The "Hannah Montana" virginity debate

Our icky cultural obsession with the deflowering of starlets has gotten a bit out of hand.

By Thomas Rogers

Published April 25, 2008 4:15PM (EDT)

Losing your virginity sucks. It either happens too early or happens too late, and it's built up and overplanned, and when the day finally arrives, it's usually a letdown or it takes place while drunk at 5 a.m. in the passenger seat of a French Canadian's Taurus. Well, if you thought we had it bad -- imagine being Miley Cyrus.

Perez Hilton recently started a poll asking readers if Miley Cyrus of "Hannah Montana" would "remain a virgin until marriage." As of Thursday afternoon, 6 percent of readers had answered "yes," 38 percent had answered "no," and 56 percent thought she'd already done the deed. Almost 200,000 people have already voted. Bear in mind that Cyrus is 15 years old.

It has never been easy to be a child star, but as an article in Thursday's Globe and Mail argues, today's teen actors are facing increasing scrutiny about their sex lives. It points to the Perez posting and the media's fascination with the romantic lives of, among others, Emma Watson of "Harry Potter" and "Heroes" actress Hayden Panettiere as evidence of our growing obsession with teen stars' virginity. The article suggests that this development came in the wake of "Olsen Twins Countdown" (the Web site dedicated to counting down to the "Full House" stars' 18th birthday) and Jamie Lynn Spears' recent pregnancy. But it may have more to do with the fallout from her older sister's early branding strategy. As the recent (jaw-dropping) Rolling Stone profile of Britney points out, in the late '90s, manager Larry Rudolph turned her supposed virginity into a key part of her marketing plan -- as the "teenage Lolita of middle-aged men's dreams."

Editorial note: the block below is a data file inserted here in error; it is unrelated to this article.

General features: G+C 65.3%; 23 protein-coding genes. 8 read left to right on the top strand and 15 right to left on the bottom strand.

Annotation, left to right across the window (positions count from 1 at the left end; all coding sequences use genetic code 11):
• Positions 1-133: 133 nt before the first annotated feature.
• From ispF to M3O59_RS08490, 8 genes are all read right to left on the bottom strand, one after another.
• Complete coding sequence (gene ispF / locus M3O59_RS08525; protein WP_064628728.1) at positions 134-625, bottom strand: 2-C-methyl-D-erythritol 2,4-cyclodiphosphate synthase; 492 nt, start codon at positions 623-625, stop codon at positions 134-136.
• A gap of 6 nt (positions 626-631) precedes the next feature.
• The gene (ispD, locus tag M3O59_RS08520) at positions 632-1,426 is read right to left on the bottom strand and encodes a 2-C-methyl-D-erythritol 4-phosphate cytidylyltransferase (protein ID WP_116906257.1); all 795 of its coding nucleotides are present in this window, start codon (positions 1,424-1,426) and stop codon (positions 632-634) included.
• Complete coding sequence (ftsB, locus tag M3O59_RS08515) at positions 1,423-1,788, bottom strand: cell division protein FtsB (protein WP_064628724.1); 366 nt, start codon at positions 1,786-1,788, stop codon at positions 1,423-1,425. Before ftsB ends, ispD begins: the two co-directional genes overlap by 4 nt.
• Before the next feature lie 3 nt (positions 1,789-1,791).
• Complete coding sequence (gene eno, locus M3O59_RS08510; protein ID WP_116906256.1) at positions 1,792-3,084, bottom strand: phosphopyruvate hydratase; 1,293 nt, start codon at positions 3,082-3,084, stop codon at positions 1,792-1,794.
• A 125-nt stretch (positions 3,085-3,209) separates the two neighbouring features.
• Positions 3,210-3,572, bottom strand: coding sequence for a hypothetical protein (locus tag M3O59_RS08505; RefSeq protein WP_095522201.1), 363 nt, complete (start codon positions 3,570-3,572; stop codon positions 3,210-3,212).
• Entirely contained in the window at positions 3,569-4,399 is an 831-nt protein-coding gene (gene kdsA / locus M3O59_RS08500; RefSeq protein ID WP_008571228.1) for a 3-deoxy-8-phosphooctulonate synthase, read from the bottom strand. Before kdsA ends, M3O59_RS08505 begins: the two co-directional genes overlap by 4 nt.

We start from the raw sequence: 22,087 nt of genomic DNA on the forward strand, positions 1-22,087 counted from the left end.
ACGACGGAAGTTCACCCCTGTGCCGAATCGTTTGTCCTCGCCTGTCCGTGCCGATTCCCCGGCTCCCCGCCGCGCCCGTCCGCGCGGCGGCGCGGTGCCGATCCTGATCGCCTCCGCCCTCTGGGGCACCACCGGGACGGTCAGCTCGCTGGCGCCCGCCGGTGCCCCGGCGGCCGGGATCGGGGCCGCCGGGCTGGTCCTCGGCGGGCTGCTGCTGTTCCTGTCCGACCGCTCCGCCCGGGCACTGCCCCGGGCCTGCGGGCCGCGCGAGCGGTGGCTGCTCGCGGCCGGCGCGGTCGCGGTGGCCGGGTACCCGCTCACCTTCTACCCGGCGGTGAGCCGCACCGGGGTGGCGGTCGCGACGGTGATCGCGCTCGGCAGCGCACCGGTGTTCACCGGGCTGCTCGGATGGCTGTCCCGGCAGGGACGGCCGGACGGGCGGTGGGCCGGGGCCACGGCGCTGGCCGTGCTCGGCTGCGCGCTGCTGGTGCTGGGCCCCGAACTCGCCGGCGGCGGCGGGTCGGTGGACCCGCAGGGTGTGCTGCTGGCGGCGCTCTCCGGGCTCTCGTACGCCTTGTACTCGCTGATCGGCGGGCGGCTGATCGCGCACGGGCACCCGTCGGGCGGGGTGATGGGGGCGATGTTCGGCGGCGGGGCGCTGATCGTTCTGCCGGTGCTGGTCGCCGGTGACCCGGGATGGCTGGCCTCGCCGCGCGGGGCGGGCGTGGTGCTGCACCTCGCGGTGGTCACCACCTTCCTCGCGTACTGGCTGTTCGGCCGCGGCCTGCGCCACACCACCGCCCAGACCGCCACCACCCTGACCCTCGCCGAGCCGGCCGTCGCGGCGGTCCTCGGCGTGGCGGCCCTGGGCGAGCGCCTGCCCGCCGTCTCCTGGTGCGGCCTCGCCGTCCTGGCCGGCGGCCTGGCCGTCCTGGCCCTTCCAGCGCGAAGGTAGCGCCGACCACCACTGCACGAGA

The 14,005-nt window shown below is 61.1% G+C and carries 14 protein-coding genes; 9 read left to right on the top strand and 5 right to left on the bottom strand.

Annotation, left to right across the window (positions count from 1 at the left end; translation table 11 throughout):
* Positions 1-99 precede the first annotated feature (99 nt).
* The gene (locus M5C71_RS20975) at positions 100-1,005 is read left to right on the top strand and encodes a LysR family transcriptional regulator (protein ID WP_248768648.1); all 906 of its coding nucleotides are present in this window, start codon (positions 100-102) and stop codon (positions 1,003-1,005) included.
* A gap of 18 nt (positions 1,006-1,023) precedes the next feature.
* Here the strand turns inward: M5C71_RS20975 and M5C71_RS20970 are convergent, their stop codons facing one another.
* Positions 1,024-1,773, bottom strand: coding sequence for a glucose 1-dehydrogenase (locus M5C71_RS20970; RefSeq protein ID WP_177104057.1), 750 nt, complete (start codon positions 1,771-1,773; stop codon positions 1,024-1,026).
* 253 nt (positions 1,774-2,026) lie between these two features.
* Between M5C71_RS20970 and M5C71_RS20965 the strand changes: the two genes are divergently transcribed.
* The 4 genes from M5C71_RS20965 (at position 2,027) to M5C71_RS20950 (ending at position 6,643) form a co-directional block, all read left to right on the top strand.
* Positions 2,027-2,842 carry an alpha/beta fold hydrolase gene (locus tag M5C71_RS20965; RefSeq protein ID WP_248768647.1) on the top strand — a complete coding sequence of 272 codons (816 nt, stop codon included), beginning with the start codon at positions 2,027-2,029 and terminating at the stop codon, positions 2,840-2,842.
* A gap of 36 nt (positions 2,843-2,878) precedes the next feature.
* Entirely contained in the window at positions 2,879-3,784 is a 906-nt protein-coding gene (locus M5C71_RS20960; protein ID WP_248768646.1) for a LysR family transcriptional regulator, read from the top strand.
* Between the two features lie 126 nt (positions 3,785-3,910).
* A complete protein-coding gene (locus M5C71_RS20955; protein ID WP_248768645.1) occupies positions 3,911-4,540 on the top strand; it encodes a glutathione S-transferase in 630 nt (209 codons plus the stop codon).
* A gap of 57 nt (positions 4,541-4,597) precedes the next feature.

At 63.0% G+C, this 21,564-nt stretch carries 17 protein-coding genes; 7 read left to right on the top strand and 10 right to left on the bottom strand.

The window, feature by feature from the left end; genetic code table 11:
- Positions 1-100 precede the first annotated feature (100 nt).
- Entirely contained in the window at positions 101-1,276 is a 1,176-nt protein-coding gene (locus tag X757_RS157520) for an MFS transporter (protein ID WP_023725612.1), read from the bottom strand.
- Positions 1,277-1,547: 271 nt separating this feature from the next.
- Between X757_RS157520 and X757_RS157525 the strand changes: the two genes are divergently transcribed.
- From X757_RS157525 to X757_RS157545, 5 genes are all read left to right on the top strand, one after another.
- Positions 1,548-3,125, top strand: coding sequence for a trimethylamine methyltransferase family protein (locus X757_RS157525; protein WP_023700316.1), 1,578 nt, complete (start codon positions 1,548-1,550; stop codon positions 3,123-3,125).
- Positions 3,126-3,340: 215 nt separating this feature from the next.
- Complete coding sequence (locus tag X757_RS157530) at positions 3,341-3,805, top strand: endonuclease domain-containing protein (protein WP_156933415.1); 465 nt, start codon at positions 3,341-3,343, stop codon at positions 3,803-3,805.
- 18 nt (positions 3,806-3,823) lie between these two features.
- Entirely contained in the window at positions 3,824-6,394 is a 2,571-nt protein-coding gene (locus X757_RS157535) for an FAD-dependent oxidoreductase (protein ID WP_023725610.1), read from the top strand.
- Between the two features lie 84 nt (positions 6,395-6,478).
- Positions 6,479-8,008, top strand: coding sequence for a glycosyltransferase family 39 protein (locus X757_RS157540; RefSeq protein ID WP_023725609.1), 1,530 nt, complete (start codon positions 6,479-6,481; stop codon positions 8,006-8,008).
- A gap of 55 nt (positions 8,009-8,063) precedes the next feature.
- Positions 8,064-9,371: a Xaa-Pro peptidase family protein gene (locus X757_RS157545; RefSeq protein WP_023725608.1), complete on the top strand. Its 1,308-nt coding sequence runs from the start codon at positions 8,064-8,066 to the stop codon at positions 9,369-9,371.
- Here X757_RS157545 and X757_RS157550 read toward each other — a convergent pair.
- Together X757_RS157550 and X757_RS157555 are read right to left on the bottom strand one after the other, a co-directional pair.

Spears was paraded around talk shows, discussing her virginity and, as the profile suggests, laying the groundwork for her eventual collapse. Jessica Simpson developed a similar look-but-don't-touch persona, and as they reached stratospheric popularity, Spears and Simpson managed to be both wholesome and sexualized -- a dichotomy that made it acceptable for prepubescent girls to show off their stomachs, and may have set a dangerous precedent for a new generation of teen stars whose entire life, including their sex life, has, without their consent, become a part of their public persona. Or maybe I'm giving them too much credit.

Either way, this development is a boon to the makers of "Olsen Twins Countdown," who have expanded their focus with The Web site includes "eighteenth birthday countdowns" for, among others, Watson and -- how creepy is this? -- Dakota Fanning. It's almost enough to make you nostalgic for the awkwardness of our own awful, albeit private, teenage deflowerings.

Thomas Rogers

Thomas Rogers is Salon's former Arts Editor. He has written for the Globe & Mail, the Village Voice and other publications. He can be reached at @thomasmaxrogers.

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